All over the world, life has changed whether we’d invited it to or not. But by considering these measures as temporary, have we missed out on opportunities for radical, sometimes revolutionary, change?
It goes without saying that recent events have derailed future plans. The effects of the pandemic have been keenly felt and more repercussions have arisen every day: theatres closed for the first time since the plague, festivals throughout the summer have been cancelled and the concept of furloughing migrated from the US to the UK.
Yet we’ve seen glimmers of innovation and hope: theatres have come into our homes, festivals have offered goers ‘deferred’ entry and furloughed workers have spent their time volunteering. It made us at Think wonder ‒ what were the potential positives from the situation?
We gathered key players in the membership industry from Crohn’s and Colitis UK, ZSL, The Arts Society and Historic Scotland to get together and discuss what challenges lockdown had brought to the fore ‒ as well as how we’d overcome them.
As with all meetings in the past month, the roundtable was entirely virtual. Despite everyone dialling in remotely, the sense of camaraderie was tangible, and everyone was keen to share and solve problems.
The talk was led by Mark Bishop from National Trust for Scotland. As you can imagine, the Trust’s business model has been entirely disrupted: doors have been shut, gates have been locked and events have been cancelled. Not only does this mean its streams of revenue have all but dried up, but the opportunities for interacting with its members have decreased enormously. It’s been quite the challenge.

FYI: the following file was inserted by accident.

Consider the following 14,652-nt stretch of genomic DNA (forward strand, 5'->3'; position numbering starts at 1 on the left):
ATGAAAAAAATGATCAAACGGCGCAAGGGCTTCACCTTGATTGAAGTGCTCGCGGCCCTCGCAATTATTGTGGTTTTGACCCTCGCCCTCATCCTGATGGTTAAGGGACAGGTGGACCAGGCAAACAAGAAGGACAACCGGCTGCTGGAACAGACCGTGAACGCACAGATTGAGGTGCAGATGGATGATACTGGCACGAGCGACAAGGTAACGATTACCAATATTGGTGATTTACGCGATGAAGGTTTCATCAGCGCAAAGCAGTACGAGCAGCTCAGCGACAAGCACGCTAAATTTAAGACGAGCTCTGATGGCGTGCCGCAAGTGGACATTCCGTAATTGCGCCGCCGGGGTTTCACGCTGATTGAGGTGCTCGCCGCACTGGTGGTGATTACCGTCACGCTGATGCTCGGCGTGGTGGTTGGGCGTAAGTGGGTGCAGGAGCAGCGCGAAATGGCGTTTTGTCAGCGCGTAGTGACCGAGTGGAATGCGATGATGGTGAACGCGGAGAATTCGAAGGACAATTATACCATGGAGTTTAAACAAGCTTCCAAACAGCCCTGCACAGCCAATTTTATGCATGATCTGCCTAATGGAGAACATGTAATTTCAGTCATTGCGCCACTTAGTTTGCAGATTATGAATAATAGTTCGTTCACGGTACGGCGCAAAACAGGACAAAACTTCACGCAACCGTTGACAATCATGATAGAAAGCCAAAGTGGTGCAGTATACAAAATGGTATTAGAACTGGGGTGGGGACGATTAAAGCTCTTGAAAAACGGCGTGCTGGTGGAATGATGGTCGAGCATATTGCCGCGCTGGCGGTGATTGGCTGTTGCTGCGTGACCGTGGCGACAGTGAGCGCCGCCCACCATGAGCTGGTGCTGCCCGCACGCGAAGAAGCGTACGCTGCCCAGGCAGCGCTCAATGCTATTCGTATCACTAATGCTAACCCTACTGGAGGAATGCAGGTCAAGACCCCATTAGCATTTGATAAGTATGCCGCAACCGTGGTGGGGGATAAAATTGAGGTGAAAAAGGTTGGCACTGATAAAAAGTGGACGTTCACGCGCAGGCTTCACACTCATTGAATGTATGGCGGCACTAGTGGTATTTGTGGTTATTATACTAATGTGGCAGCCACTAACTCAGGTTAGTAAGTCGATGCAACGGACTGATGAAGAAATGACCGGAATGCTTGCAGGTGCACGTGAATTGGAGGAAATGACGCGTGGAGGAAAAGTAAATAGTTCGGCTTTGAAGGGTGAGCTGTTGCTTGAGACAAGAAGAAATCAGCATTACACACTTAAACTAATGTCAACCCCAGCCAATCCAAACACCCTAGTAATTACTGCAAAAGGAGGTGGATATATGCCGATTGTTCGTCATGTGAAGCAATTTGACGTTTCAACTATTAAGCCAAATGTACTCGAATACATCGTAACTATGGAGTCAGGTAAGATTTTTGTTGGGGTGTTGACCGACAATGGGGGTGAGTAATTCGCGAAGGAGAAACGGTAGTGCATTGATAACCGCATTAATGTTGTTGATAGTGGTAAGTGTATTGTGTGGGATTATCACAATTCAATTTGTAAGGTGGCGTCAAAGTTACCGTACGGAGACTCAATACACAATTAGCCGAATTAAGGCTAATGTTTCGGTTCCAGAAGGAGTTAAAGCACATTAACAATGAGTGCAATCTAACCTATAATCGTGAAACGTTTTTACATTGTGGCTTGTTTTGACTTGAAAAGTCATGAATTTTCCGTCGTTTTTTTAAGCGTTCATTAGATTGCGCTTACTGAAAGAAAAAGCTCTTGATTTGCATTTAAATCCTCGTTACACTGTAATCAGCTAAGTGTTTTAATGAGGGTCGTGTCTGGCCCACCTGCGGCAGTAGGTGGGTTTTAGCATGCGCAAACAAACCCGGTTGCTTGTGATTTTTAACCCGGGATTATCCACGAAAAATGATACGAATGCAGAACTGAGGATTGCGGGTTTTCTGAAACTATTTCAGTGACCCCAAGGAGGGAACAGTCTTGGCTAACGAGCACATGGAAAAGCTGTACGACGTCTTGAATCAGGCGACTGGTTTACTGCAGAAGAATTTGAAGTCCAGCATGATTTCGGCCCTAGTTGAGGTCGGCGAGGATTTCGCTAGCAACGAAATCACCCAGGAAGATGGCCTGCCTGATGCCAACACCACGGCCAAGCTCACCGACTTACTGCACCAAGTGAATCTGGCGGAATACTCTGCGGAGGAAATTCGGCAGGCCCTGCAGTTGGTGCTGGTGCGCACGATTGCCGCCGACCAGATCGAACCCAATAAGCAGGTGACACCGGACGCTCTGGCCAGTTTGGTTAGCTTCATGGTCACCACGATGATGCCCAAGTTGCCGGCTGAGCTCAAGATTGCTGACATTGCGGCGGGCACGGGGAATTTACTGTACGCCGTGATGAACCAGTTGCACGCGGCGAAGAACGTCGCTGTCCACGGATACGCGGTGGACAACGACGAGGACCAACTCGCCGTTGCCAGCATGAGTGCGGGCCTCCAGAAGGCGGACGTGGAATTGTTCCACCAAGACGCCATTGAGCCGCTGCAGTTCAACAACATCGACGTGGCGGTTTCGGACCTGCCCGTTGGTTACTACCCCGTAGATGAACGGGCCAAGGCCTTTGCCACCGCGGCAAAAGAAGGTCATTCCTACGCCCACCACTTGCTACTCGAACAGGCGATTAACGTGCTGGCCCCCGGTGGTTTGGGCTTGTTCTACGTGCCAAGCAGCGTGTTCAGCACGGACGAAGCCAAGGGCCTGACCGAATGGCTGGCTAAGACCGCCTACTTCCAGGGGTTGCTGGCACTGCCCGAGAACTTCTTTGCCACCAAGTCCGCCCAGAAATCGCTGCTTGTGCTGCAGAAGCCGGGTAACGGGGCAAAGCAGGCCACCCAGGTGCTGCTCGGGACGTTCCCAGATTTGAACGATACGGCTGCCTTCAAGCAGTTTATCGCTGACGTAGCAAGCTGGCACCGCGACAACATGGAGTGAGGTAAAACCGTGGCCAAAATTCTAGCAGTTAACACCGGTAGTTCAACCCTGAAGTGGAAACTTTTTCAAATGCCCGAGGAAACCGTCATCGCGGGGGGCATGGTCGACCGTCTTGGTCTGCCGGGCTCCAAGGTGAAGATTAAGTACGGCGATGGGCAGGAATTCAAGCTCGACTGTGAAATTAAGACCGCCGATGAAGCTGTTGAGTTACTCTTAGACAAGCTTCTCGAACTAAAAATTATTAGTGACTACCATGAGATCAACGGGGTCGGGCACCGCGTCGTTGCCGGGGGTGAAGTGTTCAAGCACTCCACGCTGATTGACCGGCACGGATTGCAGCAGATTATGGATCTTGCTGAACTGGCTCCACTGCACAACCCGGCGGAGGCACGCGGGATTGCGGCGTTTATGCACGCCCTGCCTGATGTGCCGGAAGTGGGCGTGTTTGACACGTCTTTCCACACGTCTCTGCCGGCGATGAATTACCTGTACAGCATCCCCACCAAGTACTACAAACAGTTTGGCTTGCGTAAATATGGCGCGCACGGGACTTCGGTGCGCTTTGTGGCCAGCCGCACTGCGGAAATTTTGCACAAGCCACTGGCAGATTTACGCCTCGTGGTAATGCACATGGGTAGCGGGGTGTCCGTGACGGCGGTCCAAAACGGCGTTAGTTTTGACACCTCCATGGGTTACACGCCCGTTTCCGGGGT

“What started as a small news story roared up,” Mark said, “and we all reacted on a human level first and then on a professional one. As the lockdown proceeded in waves, closing our open spaces, gardens and then properties, we needed to revise our plans on a day-to-day basis. We needed to think about the safety of staff and unexpected consequences, such as the 38,000 homeless Cadbury Easter eggs on our hands for the annual egg hunt on the grounds…”
So how did he lead through the initial confusion?
“We’re used to revenue coming in waves at National Trust for Scotland. We have a 16-week summer peak, and then the remainder of the year ebbs and flows. So we’re somewhat used to having to be reactive and adaptive to current events, the weather and other factors that might impact on visitor numbers. We’re always aware of what’s going on in the world ‒ but we couldn’t have predicted how this would play out. Who could?”
Mark told us that as a team they reaffirmed company values both internally and externally. They restated what they brought to the company individually, as well as how they could help the business continue in the ‘new normal’. To their membership, the challenge was to reaffirm the value of the Trust and what it stands for as a business; it was time to remind members why they had joined initially.